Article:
Chad Bettis brings a bulldog mentality to the bottom of the rotation and can steal some games for Rockies Manager Bud Black. Bettis also has a propensity to blow up and have short starts that balloon his ERA. For his career, Bettis’ ERA is 5.01. It was 4.79 in 2016, his only season as a full-time starter.
Bettis is stronger both mentally and physically after his cancer battle. There’s every reason to believe a 4.75 ERA in 2017 is well within his grasp.
Kyle Freeland: 3.1
Kyle Freeland tied for the Rockies lead in wins last season, but he also matched his 11 wins with 11 losses. Rather than focusing on the win-loss column, Freeland this year is zeroing in on the stats that produced those results. Specifically, Freeland has keyed in on cutting down his walk totals. In 2017 he allowed 3.6 base on balls per nine innings (BB/9), tied with Jeff Hoffman for second-most among the starters. He also had the lowest strikeout rate with 6.2 K/9.
Shaving a half a walk every nine innings off his number from last year doesn’t sound like much, but it would be a huge step in helping Freeland finish the year above .500.
Antonio Senzatela: 165
Antonio Senzatela pitched almost 100 innings more in 2017 than he did in 2016, when a shoulder injury cut short his Double-A season. He handled the leap to the majors just fine, finishing the year with 10 wins, but his workload had to be reduced dramatically in the second half.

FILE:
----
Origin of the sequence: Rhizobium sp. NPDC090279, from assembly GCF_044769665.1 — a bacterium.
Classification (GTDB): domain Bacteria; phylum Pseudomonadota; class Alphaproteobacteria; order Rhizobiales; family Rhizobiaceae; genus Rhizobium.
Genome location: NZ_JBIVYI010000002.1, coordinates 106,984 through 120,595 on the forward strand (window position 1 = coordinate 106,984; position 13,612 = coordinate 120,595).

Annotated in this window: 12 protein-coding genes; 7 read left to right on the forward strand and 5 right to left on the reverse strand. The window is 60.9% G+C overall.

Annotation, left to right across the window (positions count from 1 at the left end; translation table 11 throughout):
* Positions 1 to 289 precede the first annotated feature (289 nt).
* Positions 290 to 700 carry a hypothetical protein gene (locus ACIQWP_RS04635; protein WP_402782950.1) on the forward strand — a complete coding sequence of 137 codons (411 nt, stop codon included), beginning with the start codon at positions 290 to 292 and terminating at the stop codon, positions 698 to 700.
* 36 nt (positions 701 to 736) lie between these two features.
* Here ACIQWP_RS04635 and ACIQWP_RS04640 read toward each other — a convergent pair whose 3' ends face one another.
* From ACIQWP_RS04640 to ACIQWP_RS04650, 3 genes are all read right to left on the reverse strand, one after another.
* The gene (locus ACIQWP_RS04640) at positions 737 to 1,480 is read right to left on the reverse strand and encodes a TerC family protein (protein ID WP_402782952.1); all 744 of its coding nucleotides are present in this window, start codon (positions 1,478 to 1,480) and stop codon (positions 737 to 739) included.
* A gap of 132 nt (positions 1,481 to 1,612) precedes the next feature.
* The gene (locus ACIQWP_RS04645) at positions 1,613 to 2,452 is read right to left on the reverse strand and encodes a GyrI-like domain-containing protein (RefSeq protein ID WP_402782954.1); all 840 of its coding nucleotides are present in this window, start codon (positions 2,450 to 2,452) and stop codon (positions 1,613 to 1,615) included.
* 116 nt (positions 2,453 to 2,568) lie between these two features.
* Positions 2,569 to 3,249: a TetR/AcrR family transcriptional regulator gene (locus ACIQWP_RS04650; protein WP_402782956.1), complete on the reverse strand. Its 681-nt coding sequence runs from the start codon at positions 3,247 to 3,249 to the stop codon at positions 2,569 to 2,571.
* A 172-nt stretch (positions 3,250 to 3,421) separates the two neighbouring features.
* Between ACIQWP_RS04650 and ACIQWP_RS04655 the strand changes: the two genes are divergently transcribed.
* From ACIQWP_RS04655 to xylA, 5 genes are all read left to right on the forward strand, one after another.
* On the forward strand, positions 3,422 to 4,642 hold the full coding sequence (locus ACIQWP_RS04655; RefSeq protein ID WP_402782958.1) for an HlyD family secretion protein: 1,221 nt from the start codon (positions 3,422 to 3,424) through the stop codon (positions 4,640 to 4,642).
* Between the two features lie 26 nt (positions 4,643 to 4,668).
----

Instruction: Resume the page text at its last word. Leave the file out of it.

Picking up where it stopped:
Senzatela, Bud Black’s “sixth man,” will be in and out of the starting rotation based on health and performances above him on the depth chart, but a good goal for Senzatela is 165 total innings pitched between Triple-A and the majors.
Pat Valaika: 60
Believe it or not, Pat Valaika played in more games in 2017 than Ian Desmond. The pinch-hitting specialist in his 110 games helped Colorado compile 47 pinch-hits. Coincidentally, Valaika had 47 hits (overall) on the season, 19 of the pinch-hit variety. His eight home runs and eight doubles as a pinch-hitter often came in clutch moments, cementing the “Patty Barrels” nickname.
Bud Black could lean on Valaika even more in 2018, meaning 60 hits should be his goal. That number should also be the team goal for total pinch hits this year.
Tony Wolters: 20
The Rockies know they can’t expect much pop out of Tony Wolters’ bat, but they need to expect more than they got in 2017. Wolters last year came to the plate 36 more times than he did as a rookie, but he produced less than half as many extra-base hits. Wolters doesn’t need to start swinging for the fences, but the Rockies need him to produce more than nine extra-base hits this year. He had 20 in 2016, which seems like a fair number to strive for this season.
Wolters has competition breathing down his neck in Tom Murphy, so adding more punch to the lineup when he’s in it will be critical.
Outfielder No. 4: <1,000